In addition to the human biases present in the human beings training the machines, there is also the fact that algorithms themselves exhibit bias. A recent American study published in Science examined a widely used commercial prediction algorithm employed to identify patients who need additional health interventions, and found that the algorithm ranked white patients at similar levels of risk as black patients—even though black patients exhibit greater uncontrolled illnesses than whites. If this racial disparity were corrected, stated the authors, then the percentage of black patients in the United States receiving additional help would increase from 17.7% to 46.5%.
As reported by the study’s authors, the cause of this bias is the use of healthcare costs as a predictor of healthcare risk. Since white patients in the United States have greater access to healthcare than black patients, the amount of money spent on their care is greater, which the algorithm interprets as a greater risk indicator of disease. The use of simple, convenient proxies for ground truth, note the authors, can be a source of considerable algorithmic bias, as can the economic and cultural context in which the algorithm was developed.
Since, by definition, machine learning algorithms run automatic correlations on various sets of data with the aim of extrapolating general trends, the application of non-discrimination laws to the outcomes of artificial intelligence must be clearly articulated. According to Raphaële Xenidis and Linda Senden, algorithmic bias and algorithmic discrimination do not map evenly onto each other from the perspective of European human rights law, and the realities of the adoption of this technology runs up against the robustness of the European legal and regulatory framework in a number of ways.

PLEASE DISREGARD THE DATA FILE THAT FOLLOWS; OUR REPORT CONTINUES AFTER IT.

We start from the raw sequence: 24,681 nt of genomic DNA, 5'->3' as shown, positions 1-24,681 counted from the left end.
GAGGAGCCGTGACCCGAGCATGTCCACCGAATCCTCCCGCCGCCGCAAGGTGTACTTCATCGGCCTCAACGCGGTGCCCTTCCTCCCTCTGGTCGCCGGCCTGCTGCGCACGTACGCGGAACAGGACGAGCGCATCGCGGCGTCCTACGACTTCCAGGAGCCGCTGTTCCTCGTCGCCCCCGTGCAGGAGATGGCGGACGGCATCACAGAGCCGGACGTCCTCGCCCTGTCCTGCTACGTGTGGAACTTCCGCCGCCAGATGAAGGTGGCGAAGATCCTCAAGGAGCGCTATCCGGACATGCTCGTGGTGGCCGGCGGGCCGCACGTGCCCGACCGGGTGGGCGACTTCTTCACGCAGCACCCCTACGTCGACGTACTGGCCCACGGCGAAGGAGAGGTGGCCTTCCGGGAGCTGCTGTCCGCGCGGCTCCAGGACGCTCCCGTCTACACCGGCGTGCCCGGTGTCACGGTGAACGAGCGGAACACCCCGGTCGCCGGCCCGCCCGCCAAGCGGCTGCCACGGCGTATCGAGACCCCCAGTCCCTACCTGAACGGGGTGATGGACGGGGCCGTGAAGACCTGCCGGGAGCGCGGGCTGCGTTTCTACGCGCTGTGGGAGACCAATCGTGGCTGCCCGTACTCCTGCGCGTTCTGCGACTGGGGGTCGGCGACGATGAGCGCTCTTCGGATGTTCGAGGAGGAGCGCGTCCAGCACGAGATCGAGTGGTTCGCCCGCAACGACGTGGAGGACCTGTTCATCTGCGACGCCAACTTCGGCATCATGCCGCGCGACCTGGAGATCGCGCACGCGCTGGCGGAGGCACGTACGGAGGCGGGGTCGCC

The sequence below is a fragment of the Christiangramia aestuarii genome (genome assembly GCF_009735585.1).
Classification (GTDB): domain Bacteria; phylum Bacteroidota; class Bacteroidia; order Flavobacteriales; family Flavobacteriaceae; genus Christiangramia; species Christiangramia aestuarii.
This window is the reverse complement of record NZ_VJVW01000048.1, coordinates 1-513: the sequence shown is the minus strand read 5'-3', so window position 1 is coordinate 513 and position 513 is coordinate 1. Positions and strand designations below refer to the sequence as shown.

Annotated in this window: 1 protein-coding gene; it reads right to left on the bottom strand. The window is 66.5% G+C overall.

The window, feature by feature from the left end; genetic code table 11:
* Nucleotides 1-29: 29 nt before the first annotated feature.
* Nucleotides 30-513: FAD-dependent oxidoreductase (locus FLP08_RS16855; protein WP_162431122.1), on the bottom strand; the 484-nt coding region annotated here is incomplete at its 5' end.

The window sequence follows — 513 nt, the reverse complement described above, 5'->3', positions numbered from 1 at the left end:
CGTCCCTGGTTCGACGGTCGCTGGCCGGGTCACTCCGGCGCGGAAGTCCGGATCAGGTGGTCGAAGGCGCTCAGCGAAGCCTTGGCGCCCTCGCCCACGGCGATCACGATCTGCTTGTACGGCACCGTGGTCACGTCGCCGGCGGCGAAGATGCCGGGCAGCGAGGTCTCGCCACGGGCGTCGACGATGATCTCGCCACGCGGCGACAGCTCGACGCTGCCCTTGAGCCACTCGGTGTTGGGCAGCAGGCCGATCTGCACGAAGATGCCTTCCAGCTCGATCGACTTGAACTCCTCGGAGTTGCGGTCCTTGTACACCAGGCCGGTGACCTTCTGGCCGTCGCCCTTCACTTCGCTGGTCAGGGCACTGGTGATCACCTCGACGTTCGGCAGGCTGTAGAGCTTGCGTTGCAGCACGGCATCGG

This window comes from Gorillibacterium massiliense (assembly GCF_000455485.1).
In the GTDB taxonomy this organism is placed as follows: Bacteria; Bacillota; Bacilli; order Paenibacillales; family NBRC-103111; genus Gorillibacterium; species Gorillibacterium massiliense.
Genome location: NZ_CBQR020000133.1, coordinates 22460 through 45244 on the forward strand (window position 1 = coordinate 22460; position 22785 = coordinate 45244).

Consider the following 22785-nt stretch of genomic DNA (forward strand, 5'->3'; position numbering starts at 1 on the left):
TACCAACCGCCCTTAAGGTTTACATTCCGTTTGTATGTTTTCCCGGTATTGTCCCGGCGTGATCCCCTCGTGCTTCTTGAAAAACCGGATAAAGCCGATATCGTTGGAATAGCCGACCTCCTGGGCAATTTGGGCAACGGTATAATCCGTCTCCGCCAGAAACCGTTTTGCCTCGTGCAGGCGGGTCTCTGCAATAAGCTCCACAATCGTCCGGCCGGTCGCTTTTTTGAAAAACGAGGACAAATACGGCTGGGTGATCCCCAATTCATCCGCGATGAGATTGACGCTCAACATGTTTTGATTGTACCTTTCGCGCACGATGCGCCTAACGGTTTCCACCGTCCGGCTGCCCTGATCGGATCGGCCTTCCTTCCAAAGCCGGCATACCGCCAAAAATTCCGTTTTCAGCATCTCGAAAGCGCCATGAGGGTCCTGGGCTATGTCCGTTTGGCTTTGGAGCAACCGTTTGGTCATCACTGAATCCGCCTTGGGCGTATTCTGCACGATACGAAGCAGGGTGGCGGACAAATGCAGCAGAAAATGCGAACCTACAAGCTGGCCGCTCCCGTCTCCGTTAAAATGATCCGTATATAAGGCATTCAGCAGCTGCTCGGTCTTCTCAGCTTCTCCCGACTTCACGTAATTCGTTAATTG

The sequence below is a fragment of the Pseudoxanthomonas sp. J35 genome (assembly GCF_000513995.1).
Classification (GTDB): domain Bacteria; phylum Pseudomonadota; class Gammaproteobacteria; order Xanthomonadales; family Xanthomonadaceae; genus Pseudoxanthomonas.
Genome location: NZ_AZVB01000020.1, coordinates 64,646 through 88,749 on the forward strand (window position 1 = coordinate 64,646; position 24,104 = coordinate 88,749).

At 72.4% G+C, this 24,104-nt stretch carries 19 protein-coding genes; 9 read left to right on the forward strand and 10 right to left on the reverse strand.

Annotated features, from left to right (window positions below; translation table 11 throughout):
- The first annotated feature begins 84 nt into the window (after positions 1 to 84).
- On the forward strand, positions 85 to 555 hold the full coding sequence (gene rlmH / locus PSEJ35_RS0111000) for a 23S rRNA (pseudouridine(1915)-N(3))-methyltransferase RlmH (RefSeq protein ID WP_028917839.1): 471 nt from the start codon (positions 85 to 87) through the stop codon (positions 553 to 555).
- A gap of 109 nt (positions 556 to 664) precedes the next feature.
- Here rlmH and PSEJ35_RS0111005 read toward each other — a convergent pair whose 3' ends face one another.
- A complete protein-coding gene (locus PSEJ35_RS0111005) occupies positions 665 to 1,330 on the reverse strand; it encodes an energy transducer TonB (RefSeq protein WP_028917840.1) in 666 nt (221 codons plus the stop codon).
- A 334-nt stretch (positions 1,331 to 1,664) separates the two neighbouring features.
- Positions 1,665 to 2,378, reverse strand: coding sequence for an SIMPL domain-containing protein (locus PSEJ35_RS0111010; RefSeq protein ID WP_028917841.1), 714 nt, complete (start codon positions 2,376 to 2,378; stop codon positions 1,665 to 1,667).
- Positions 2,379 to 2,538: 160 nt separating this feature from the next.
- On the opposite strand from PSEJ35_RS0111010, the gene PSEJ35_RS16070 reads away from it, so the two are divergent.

The way algorithms draw discriminatory conclusions is often not overt, but rather derives from how systemically-encoded disadvantages could show up in the data itself. To take the example of an algorithm meant to predict the likelihood of promotion within the workplace, we assume the data used to “train” the model is made up of past successful promotions. Because women are more likely to work less hours or take parental time off, the algorithm may conclude that being male makes you more likely to be promoted. Even if it is made blind to gender as a variable, the model may still exhibit bias towards male employees because “working hours,” in this instance, have become a proxy for gender.
Philipp Hacker reduces the sources of algorithmic discrimination to two main points. The first is “biased training data,” in which, as in the above example, data is skewed because of historical discrimination or the answer taught to the algorithm is false. The second, “unequal ground truth,” refers to the fact that variables consisting of unprotected categories, such as working hours or zip code, may become indicators that point to protected categories, such as gender or race.
The EU forbids feeding personally-identifying data into machine learning algorithms without the explicit consent of the user through the GDPR. Furthermore, uses of personally-identifying information that lead to discriminatory outcomes fall explicitly into the definition of direct discrimination. However, regulators are becoming more aware that structural and social imbalances are multifaceted, and the aforementioned fact that non-protected data may serve as proxies for protected data raises a large number of issues that need to be addressed.
A definition of “indirect discrimination” appears in both Article 2(2)(b) of Directive 2000/43/EC and Article 2(1)(b) of Directive 2006/54/EC, “…where an apparently neutral provision, criterion or practice would put [members of a protected category] at a particular disadvantage compared with other persons, unless that provision, criterion or practice is objectively justified by a legitimate aim and the means of achieving that aim are appropriate and necessary.” This could easily apply to instances of structurally discriminatory data encoding or unequal ground truth insofar as they affect the end user in a tangible way.